People became familiar with Deborah's story from a biography published of her in 1797. In 1802, at age 42, she embarked on a lecturing tour where she personally recounted her experience as a wartime soldier. While she praised traditional gender roles, she always ended her presentation with a quick change into her uniform. After returning to the stage, Deborah would perform complex and demanding military drills with her weapon. During her presentation, she explained what pushed her to fight for America.
“But most of all, my mind became agitated with the enquiry -- why a nation, separated from us by an ocean more than 3,000 miles in extent, should endeavor to enforce on us plans of subjugation, the most unnatural in themselves, unjust, inhuman, in their operations, and unpracticed even by the uncivilized savages of the wilderness? …We indeed originated from her [Britain], as from a parent, and had, perhaps, continued to this period in subjection to her mandates, had we not discovered, that this, her romantic, avaricious [greedy] and cruel disposition extended to murder, after having bound the slave!"
March 24, 1802 -- Federal Street Theatre, Boston
Deborah hoped her tour would earn money to help support the family yet she couldn’t even make enough to cover her travel expenses. On multiple occasions, she humbled herself to her friend Paul Revere, who always responded with funds to help her out. (see , , and ) He and General Paterson both intervened in 1804 to encourage Congress to place her on the veterans pension rolls, which they granted on March 11, 1805. She received four dollars a month.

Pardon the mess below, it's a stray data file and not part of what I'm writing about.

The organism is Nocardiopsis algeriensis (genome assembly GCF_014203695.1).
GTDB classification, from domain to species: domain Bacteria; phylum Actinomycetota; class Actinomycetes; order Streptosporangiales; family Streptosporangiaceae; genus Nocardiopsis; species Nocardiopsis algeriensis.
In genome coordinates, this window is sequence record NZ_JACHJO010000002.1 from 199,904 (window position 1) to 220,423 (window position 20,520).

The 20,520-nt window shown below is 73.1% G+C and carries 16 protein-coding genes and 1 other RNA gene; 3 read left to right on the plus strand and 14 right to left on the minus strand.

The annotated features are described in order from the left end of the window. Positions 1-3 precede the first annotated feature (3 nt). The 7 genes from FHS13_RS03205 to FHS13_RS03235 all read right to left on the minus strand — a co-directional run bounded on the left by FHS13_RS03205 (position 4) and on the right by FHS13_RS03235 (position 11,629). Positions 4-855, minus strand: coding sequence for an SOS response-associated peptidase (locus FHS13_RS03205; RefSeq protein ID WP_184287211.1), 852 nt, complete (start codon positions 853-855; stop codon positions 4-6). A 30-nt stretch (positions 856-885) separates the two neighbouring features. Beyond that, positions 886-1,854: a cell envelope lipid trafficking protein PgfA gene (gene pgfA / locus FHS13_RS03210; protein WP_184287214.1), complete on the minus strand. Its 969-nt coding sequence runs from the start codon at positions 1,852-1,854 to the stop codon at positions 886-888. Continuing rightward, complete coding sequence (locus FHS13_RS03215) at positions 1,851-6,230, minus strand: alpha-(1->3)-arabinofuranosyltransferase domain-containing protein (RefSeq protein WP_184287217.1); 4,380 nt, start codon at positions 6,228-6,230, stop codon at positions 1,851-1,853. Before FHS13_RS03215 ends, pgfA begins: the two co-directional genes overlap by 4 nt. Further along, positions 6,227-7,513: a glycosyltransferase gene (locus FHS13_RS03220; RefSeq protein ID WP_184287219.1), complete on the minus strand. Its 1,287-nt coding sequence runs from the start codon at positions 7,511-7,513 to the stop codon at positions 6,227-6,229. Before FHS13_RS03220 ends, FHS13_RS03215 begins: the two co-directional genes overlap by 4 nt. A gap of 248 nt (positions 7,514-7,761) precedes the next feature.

As her pension started at the time it was awarded, Deborah again appealed to Congress to modify the start date back to her time of discharge. While that particular petition was denied, it was revisited in 1816 and then granted. She was awarded $76.80 annually, an amount that allowed her to pay off her loans and make much needed improvements to the family farm.
Deborah suffered from years of ill health at the end of her life and died on April 29, 1827, of yellow mountain fever. She was buried in Rock Ridge Cemetery, Sharon, Massachusetts, yet the family didn’t even have enough money for the tombstone. She finally received one around the time of the Civil War, which eventually noted her service in the American Revolution as the “The Female Soldier.”
Liberty, right now America and the world is experiencing an unprecedented time as countries everywhere have shut down their lives and economies to combat the COVID-19 virus. As the news changes daily, we are discovering that not only is this virus not anywhere close to as deadly as we were told, we may have been duped into destroying the best economy this country has ever seen in just 3 months. Even worse, anyone who espouses a view different that what the globalist World Health Organization (WHO) exposes is accused of wanting people to die, told to sit down and be quiet, and deleted from social media. I weep for America as I watch people cower in their homes, terrified of getting sick, as people like Deborah Sampson risked everything to fight for the freedoms we are so eagerly giving away right now.
I pray every day for God’s deliverance from the self-imposed impending depression headed our way as Congress insists on spending more and more money we don’t have while demanding the country stay closed down. There is hope as people are beginning to stand up against the tyrannical governors and mayors telling them they cannot open their businesses by doing it anyway. They are standing tall, often alone, doing what they have to do. They are the Deborah Sampsons of our day. I pray you still have an America to stand up for when your time comes, Liberty.
That’s my 2 cents.